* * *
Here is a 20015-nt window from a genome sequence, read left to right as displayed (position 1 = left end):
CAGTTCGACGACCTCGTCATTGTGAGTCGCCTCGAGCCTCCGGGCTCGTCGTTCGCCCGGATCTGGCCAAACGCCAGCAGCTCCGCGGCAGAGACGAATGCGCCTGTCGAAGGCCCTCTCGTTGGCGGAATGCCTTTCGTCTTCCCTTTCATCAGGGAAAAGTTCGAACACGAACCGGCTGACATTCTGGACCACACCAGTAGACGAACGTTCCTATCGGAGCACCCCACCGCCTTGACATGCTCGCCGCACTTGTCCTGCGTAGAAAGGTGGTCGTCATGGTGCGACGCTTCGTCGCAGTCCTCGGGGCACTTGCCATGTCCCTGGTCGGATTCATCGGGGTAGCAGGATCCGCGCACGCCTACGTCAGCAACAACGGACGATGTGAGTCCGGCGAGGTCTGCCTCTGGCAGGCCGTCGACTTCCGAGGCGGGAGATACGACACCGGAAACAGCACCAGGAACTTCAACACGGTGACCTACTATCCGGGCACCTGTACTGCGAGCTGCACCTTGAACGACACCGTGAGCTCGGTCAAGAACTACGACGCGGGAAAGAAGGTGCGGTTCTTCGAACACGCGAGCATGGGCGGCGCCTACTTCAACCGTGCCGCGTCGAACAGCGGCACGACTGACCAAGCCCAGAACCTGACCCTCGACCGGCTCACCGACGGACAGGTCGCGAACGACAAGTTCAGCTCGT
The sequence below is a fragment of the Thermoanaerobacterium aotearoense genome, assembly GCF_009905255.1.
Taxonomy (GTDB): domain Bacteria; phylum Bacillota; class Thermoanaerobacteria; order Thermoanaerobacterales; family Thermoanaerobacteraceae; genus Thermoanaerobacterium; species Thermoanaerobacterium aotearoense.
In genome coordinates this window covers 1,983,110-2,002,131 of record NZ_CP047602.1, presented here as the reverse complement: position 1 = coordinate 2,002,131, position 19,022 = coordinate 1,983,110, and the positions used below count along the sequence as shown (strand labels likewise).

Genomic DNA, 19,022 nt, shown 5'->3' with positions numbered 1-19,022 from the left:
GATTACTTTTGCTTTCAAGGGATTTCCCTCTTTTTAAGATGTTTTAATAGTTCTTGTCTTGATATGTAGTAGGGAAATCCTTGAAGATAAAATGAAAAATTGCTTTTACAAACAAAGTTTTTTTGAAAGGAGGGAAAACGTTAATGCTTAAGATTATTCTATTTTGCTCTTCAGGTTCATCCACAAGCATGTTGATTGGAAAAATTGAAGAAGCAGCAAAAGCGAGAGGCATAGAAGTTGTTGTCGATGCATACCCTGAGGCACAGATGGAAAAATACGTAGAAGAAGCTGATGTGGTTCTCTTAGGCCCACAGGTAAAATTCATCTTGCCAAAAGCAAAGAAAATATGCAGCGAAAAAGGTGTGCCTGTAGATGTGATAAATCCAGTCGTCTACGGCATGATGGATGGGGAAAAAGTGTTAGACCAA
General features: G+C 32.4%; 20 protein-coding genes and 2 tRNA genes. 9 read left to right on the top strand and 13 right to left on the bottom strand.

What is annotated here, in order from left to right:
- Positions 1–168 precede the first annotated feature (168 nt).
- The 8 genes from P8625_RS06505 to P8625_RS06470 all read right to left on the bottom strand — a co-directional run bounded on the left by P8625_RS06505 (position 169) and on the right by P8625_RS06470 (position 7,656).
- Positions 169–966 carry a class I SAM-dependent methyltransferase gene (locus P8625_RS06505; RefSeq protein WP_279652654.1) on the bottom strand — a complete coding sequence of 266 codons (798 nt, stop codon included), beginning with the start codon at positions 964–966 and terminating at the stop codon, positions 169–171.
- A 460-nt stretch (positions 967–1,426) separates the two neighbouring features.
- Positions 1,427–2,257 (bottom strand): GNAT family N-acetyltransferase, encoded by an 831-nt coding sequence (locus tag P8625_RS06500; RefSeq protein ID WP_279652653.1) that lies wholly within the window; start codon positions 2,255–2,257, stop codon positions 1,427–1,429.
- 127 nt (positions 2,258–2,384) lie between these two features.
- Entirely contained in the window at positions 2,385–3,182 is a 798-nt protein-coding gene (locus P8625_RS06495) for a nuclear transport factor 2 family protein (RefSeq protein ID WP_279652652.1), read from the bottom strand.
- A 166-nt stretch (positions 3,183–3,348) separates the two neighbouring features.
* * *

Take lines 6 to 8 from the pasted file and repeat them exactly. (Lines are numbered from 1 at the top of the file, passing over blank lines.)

Genomic DNA, 19,022 nt, shown 5'->3' with positions numbered 1-19,022 from the left:
GATTACTTTTGCTTTCAAGGGATTTCCCTCTTTTTAAGATGTTTTAATAGTTCTTGTCTTGATATGTAGTAGGGAAATCCTTGAAGATAAAATGAAAAATTGCTTTTACAAACAAAGTTTTTTTGAAAGGAGGGAAAACGTTAATGCTTAAGATTATTCTATTTTGCTCTTCAGGTTCATCCACAAGCATGTTGATTGGAAAAATTGAAGAAGCAGCAAAAGCGAGAGGCATAGAAGTTGTTGTCGATGCATACCCTGAGGCACAGATGGAAAAATACGTAGAAGAAGCTGATGTGGTTCTCTTAGGCCCACAGGTAAAATTCATCTTGCCAAAAGCAAAGAAAATATGCAGCGAAAAAGGTGTGCCTGTAGATGTGATAAATCCAGTCGTCTACGGCATGATGGATGGGGAAAAAGTGTTAGACCAA
General features: G+C 32.4%; 20 protein-coding genes and 2 tRNA genes. 9 read left to right on the top strand and 13 right to left on the bottom strand.